He is doing behavioral therapy now and I am working with supplementing. Along with mindfulness exercises that helps a lot but he was not able to do at age 6(too hyper and unfocused). I have a genetic mutation (MTHFR) that he has inherited that requires the mentholated versions of b vitamins and we have to avoid folic acid. Supplementing myself has fixed my brain fog issues and increased my energy and focus. He has good days and he has bad days. I am still working out the right path here.

I am not saying that we would not try stimulants again. From what I understand from my coworkers with adhd kids is that they take Ritalin and do not have the side effects I described except the decreased appetite. I recall reading a study that suggested that that the short acting stimulants like Ritalin was better for kids then the long acting ones like Vyvanse but I have not been able to find this study again. Maybe if I had recognized the side effects earlier we would have switched to another stimulant option. But for now he does not want any at all and I respect that. No matter what you decide do not be afraid to change it up as often as needed. Good luck and have hope.

3 likes
Reply

Hello lady so today is day 3 .. !!!!!!!!!! Omg today has been one of those days where I’m going crazy .. this boy has an attitude for everything doesn’t listen to a word I say , super rough with the baby and angry for everything.. I can’t it’s so bad to the point I snapped at him really bad that he stopped 😞😞 this is so hard . And I have a feeling is the medicine . But I don’t know if that’s normal for him to act this way !!!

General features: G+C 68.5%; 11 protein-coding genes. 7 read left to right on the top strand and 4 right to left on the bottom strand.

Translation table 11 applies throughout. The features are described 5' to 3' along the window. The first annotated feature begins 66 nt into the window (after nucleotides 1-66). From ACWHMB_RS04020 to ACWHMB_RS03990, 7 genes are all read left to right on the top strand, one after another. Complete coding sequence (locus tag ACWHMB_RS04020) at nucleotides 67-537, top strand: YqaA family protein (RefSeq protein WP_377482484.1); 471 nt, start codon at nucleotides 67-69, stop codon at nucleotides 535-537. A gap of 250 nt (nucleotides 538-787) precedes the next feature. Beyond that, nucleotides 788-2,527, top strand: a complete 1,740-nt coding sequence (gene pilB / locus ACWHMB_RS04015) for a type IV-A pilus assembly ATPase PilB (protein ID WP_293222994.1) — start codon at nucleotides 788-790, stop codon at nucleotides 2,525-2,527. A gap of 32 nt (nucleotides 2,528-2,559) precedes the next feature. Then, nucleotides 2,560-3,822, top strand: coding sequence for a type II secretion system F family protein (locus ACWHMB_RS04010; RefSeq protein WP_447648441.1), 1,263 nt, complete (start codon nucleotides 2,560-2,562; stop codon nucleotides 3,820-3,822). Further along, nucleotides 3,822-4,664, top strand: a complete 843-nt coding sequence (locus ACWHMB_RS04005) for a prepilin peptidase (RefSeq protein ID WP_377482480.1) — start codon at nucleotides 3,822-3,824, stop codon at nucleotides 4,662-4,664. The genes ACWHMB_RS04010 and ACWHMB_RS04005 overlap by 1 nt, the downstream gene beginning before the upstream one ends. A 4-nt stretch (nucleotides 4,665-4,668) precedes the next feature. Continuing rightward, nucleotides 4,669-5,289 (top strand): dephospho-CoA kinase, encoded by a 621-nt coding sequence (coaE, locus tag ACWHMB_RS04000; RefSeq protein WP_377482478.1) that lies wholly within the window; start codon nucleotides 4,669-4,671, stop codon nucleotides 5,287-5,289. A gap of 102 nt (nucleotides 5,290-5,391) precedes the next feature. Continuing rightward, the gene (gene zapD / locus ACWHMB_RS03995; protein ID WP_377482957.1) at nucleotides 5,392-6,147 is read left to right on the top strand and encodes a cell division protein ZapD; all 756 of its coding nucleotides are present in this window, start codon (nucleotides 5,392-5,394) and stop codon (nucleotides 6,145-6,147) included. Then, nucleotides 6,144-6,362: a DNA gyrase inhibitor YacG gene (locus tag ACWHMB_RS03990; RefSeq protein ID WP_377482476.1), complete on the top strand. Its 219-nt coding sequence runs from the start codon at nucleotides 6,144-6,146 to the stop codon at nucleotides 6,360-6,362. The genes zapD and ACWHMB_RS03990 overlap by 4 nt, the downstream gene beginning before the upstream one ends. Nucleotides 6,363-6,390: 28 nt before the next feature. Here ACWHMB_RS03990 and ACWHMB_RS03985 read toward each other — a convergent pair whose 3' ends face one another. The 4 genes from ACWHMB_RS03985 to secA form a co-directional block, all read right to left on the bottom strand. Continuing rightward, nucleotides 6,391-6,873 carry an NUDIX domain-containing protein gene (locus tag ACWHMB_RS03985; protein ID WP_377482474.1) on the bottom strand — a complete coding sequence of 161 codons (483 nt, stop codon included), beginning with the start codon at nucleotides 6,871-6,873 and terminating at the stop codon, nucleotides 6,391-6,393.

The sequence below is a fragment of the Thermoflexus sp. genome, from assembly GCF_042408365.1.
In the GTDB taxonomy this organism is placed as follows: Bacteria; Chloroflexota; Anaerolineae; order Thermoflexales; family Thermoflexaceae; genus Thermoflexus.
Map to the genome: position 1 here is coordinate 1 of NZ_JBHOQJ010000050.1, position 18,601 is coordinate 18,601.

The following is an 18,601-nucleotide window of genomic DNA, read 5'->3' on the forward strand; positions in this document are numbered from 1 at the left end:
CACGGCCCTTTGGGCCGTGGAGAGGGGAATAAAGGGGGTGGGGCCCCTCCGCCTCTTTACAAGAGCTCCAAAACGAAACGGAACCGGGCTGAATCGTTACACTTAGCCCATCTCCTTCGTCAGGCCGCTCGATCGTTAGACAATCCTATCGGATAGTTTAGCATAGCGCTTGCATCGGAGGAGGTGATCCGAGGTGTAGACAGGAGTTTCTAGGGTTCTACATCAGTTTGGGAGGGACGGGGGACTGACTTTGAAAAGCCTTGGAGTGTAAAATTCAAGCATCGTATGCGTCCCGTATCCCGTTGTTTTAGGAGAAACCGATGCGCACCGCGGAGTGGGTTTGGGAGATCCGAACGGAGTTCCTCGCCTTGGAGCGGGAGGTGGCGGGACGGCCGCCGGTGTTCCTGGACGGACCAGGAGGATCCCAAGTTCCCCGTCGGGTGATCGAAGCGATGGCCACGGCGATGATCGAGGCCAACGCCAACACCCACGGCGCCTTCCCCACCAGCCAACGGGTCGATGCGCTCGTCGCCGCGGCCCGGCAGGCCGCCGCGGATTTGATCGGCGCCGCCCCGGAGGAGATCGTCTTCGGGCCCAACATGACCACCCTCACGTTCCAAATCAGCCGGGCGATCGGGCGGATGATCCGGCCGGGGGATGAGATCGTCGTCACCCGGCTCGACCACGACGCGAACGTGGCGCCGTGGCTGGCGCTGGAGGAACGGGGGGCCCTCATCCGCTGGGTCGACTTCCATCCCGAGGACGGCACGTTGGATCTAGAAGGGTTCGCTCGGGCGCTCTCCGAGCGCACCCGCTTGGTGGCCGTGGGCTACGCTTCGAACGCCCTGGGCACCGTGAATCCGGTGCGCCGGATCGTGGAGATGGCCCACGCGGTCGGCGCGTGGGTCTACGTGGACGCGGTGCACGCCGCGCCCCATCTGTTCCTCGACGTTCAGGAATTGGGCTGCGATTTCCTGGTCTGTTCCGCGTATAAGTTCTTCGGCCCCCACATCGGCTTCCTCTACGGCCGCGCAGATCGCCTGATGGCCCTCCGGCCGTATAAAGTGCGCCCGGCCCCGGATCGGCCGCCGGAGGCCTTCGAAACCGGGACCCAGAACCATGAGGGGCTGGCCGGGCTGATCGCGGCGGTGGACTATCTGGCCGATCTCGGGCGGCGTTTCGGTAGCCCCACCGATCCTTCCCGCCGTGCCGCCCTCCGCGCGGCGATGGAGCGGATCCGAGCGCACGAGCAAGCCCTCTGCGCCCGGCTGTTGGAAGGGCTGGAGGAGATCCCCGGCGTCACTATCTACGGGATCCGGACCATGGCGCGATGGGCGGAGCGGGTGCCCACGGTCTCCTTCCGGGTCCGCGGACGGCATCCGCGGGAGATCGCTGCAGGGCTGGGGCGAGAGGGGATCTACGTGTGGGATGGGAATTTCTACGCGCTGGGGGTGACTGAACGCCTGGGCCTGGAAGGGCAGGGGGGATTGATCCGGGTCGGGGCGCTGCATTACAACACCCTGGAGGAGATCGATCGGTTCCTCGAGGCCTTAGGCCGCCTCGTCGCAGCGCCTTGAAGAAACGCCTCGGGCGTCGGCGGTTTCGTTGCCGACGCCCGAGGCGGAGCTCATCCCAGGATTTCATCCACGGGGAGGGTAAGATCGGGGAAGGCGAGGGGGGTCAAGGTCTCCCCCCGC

Reply

Sorry to hear that!

What time of day are you seeing this behavior? It could be the medicine, or it could be the medicine wearing off.

Irritability can be a side effect, but not one I would live with. (My son was a real jerk on one of the non-stimulants.) I would call your prescribing physician and let them know what you’re seeing. They may want you to continue a few more days and see if it fades, or may be ready to try something new.

1 like
Reply

I gave him his medicine at 7:55am this attitude started an hr ago and it’s so annoying that he doesn’t listen 😐. It’s just so annoying that he is aggressive with the baby ugh. And doesn’t want to listen to me .. yes the dr wants us to continue till the last one which is Wednesday. To see if any changes

Reply

Wednesday is a long wait! Some of the side effects for my son did settle in after about a week. Though if the aggressiveness gets extreme, I’d consider calling again.

Also for my son, we had to add some modifications at home (Smart But Scattered by Peg Dawson is a leading authority on this), and to adapt our parenting style to focus more of positivity / praise / reward systems than and less on punishment. The nice thing is hat once my son was finally on medication, these things finally began to click with him, versus starting from zero almost every hour.

Might be a tangent - but is he sleeping well? I only ask because with my son, sleep has the biggest impact on him of anything we can do at home outside of medication.

Fingers crossed!

2 likes
Reply